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Sat, March 23

Contests, games at Pumpkin Patch event

PRESCOTT - From the scariest scream to the funniest costume, the City of Prescott's third annual Pumpkin Patch and Carnival will put traditional Halloween fun on center stage next weekend.

Set for 11 a.m. to 3 p.m. Saturday, Oct. 30, at the Yavapai County Courthouse Plaza in downtown Prescott, the event will pack plenty of activity into its four hours.

"We will have over 40 booths with interactive carnival-type games," Prescott Special Events Coordinator Becky Garvin said, adding that the event offers a "safe, fun place" to celebrate the fall holiday.

Costume contests will begin at 11:30 a.m., and will involve everyone from infants up to 13-year-olds. Along with funniest, the categories also will include spookiest, best homemade, and best family costumes.

"Last year, we had some great costumes," Garvin said. A "treasure chest of cool prizes" will be available for the contest winners, she added.

The event also will focus on pumpkins, with about 300 of all different sizes on hand in a "pumpkin patch" on the east side of the courthouse, where children can pick their own.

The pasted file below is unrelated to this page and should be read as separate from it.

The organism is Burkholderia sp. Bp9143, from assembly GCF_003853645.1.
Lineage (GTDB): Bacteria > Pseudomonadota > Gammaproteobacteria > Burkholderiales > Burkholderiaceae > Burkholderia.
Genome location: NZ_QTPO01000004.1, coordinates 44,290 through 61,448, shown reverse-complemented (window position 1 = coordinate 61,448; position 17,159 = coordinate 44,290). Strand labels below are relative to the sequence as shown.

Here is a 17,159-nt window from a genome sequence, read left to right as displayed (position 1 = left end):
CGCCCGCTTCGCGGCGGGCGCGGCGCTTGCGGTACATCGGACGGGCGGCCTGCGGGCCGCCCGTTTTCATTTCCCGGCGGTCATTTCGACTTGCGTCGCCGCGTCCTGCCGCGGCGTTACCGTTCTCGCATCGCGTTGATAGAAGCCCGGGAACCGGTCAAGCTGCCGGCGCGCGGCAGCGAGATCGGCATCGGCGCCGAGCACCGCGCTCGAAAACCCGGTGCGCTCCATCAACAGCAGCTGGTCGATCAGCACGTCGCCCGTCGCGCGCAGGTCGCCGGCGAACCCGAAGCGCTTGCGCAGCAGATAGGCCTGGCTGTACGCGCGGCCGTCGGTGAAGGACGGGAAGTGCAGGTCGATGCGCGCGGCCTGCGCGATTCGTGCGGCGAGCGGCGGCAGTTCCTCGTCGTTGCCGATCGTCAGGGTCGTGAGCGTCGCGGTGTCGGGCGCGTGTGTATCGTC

Pumpkins will be available for a donation of from $2 to $5. The Mile High Middle School Athletics will help to run the pumpkin patch, and Wells Fargo is providing the pumpkins. The local Eagles organization will have a booth to help with carving.

New this year will be a storytime with cartoon characters, such as Cinderella, the Little Mermaid, and Woody - a show that Garvin said would be appropriate for ages 3 through 12. The storytime will take place on the south side of the courthouse.

In addition, the event will feature face-painters, a balloon artist, a pet costume contest, a cakewalk, train rides, and inflatables.

The event cost is $5, which covers the trick-or-treat bag, carnival games, inflatables, crafts, toys, candy, and contests. Garvin said participants also could opt to pay $1 per ticket to participate in the various activities.

Over the past two years, the event has grown in popularity, attracting thousands of people to the downtown venue. Garvin said the city went through 2,500 bags last year, and will have 3,000 on hand this year.


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